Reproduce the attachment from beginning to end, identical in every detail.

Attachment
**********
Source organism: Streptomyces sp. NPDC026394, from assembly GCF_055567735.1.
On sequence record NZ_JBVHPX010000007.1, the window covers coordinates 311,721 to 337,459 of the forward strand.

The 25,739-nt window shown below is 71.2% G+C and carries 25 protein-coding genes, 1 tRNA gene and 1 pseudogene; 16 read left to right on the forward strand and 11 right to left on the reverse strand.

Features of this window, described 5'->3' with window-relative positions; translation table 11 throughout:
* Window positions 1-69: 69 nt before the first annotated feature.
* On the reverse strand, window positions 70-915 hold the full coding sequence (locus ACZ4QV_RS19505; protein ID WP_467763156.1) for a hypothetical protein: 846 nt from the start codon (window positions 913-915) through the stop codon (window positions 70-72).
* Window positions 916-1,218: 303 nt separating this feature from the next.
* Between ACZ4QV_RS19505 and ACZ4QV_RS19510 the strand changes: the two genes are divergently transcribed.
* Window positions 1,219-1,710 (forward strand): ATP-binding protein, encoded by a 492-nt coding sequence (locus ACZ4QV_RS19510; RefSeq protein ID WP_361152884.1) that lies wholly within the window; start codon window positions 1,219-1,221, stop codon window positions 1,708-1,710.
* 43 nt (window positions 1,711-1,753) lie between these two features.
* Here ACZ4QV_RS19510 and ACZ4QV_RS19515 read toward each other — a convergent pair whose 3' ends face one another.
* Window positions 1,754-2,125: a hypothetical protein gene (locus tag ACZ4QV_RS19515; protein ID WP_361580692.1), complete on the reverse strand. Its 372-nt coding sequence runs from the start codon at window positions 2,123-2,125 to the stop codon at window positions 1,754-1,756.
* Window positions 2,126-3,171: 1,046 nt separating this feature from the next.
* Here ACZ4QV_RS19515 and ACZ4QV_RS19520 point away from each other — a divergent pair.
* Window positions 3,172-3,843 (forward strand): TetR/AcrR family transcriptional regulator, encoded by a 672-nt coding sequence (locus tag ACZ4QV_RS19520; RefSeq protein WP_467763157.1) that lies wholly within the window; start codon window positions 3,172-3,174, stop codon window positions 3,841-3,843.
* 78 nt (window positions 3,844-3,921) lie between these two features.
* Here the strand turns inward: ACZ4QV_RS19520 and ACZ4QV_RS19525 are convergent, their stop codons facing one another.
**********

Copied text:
Source organism: Streptomyces sp. NPDC026394, from assembly GCF_055567735.1.
On sequence record NZ_JBVHPX010000007.1, the window covers coordinates 311,721 to 337,459 of the forward strand.

The 25,739-nt window shown below is 71.2% G+C and carries 25 protein-coding genes, 1 tRNA gene and 1 pseudogene; 16 read left to right on the forward strand and 11 right to left on the reverse strand.

Features of this window, described 5'->3' with window-relative positions; translation table 11 throughout:
* Window positions 1-69: 69 nt before the first annotated feature.
* On the reverse strand, window positions 70-915 hold the full coding sequence (locus ACZ4QV_RS19505; protein ID WP_467763156.1) for a hypothetical protein: 846 nt from the start codon (window positions 913-915) through the stop codon (window positions 70-72).
* Window positions 916-1,218: 303 nt separating this feature from the next.
* Between ACZ4QV_RS19505 and ACZ4QV_RS19510 the strand changes: the two genes are divergently transcribed.
* Window positions 1,219-1,710 (forward strand): ATP-binding protein, encoded by a 492-nt coding sequence (locus ACZ4QV_RS19510; RefSeq protein ID WP_361152884.1) that lies wholly within the window; start codon window positions 1,219-1,221, stop codon window positions 1,708-1,710.
* 43 nt (window positions 1,711-1,753) lie between these two features.
* Here ACZ4QV_RS19510 and ACZ4QV_RS19515 read toward each other — a convergent pair whose 3' ends face one another.
* Window positions 1,754-2,125: a hypothetical protein gene (locus tag ACZ4QV_RS19515; protein ID WP_361580692.1), complete on the reverse strand. Its 372-nt coding sequence runs from the start codon at window positions 2,123-2,125 to the stop codon at window positions 1,754-1,756.
* Window positions 2,126-3,171: 1,046 nt separating this feature from the next.
* Here ACZ4QV_RS19515 and ACZ4QV_RS19520 point away from each other — a divergent pair.
* Window positions 3,172-3,843 (forward strand): TetR/AcrR family transcriptional regulator, encoded by a 672-nt coding sequence (locus tag ACZ4QV_RS19520; RefSeq protein WP_467763157.1) that lies wholly within the window; start codon window positions 3,172-3,174, stop codon window positions 3,841-3,843.
* 78 nt (window positions 3,844-3,921) lie between these two features.
* Here the strand turns inward: ACZ4QV_RS19520 and ACZ4QV_RS19525 are convergent, their stop codons facing one another.